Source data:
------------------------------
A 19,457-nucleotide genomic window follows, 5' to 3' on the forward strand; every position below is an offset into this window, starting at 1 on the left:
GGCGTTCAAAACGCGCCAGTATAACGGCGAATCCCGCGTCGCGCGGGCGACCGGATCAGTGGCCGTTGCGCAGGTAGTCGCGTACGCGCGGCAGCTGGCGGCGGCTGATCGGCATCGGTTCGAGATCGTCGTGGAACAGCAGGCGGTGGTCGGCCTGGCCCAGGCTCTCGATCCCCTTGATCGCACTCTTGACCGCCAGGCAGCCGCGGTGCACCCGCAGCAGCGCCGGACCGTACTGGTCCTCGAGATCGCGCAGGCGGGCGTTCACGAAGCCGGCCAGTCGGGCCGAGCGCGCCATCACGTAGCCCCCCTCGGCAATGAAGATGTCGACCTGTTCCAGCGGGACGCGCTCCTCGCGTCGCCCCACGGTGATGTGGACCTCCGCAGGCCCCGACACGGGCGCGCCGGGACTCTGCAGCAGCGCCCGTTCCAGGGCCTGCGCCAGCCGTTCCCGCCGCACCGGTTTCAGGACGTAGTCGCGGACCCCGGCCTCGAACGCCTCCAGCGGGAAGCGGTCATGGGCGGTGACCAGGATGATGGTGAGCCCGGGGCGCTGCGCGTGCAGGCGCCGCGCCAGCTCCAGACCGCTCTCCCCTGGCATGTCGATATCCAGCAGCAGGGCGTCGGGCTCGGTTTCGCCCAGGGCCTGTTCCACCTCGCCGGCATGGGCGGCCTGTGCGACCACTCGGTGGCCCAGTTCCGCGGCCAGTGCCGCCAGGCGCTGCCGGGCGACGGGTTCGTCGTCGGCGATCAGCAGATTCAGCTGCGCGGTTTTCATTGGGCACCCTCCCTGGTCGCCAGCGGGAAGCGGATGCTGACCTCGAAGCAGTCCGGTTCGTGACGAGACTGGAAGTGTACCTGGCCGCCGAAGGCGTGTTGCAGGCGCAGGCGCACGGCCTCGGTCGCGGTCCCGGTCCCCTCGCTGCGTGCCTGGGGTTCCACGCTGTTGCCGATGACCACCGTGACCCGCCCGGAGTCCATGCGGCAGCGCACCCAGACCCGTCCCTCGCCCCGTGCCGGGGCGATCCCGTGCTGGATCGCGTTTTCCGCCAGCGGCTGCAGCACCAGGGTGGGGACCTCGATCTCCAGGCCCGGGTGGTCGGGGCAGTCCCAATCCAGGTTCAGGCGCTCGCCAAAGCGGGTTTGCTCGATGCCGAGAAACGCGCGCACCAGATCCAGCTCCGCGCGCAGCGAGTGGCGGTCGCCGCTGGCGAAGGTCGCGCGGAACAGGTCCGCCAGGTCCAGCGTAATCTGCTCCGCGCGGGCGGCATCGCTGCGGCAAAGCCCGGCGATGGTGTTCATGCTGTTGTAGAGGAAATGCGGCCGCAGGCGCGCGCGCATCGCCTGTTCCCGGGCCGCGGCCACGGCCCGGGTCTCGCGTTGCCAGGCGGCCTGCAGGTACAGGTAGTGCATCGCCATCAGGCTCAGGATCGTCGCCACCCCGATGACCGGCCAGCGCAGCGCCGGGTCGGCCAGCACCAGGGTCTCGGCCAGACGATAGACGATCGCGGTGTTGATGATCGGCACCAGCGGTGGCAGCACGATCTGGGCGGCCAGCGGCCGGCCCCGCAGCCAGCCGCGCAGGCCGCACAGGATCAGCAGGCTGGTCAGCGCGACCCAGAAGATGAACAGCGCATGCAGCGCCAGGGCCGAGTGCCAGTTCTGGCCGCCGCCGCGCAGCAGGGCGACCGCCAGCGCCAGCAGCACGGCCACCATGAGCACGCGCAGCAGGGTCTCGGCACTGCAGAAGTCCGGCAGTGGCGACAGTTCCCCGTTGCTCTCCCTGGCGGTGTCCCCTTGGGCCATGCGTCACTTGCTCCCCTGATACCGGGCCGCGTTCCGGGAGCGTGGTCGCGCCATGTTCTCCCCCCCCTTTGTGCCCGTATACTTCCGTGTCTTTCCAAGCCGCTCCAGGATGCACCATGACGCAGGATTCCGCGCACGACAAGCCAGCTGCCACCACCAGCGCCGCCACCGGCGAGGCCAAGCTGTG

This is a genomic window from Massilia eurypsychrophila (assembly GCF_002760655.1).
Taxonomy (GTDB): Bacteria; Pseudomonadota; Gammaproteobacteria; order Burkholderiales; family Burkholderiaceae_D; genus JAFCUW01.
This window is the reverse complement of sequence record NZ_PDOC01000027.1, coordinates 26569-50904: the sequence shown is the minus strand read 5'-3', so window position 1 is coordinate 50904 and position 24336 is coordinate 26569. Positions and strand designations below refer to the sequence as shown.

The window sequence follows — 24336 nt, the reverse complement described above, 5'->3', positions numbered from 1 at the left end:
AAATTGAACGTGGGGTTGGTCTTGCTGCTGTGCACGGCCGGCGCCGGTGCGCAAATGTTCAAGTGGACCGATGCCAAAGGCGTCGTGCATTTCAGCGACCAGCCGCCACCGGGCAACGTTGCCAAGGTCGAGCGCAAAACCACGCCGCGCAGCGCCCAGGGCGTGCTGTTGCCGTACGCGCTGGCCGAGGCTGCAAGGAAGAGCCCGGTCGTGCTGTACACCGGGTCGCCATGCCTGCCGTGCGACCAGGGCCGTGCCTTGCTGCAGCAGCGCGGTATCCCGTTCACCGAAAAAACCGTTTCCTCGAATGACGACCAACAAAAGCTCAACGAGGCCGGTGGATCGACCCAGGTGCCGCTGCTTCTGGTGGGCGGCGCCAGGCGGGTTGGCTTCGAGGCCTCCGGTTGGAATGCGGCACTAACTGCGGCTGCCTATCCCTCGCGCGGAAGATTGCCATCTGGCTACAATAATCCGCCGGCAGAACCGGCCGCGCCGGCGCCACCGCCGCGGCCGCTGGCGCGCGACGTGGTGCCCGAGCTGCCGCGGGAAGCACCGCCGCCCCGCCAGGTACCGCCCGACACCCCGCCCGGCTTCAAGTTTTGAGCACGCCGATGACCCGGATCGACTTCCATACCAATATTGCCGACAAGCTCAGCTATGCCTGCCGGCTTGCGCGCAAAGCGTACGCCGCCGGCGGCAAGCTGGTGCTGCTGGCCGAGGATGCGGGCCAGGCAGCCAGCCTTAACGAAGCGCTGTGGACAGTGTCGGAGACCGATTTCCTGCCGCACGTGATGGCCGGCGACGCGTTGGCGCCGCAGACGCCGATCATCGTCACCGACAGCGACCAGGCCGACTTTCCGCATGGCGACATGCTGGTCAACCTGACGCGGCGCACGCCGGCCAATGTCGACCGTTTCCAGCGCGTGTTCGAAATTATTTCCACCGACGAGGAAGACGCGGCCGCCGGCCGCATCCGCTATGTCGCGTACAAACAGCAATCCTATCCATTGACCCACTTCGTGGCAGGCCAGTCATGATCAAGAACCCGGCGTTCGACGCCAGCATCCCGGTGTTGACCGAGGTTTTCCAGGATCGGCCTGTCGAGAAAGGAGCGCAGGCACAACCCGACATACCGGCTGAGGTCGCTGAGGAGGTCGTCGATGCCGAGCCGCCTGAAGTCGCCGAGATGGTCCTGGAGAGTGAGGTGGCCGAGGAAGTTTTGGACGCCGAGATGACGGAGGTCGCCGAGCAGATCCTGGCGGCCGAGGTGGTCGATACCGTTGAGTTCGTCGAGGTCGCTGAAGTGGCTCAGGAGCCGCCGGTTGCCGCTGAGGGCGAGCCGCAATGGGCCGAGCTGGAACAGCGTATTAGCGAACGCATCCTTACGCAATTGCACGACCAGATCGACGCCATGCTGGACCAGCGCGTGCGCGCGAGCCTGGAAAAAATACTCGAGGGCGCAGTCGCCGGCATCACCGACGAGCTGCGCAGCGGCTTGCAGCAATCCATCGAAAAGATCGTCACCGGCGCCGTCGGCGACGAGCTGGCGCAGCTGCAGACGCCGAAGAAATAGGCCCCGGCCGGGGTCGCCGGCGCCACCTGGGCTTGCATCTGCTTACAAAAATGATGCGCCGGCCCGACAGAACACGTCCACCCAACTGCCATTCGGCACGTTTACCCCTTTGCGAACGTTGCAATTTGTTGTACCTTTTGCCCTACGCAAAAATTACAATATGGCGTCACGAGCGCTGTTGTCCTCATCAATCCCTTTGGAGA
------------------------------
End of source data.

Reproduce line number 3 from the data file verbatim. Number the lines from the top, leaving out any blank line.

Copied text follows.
This is a genomic window from Massilia eurypsychrophila (assembly GCF_002760655.1).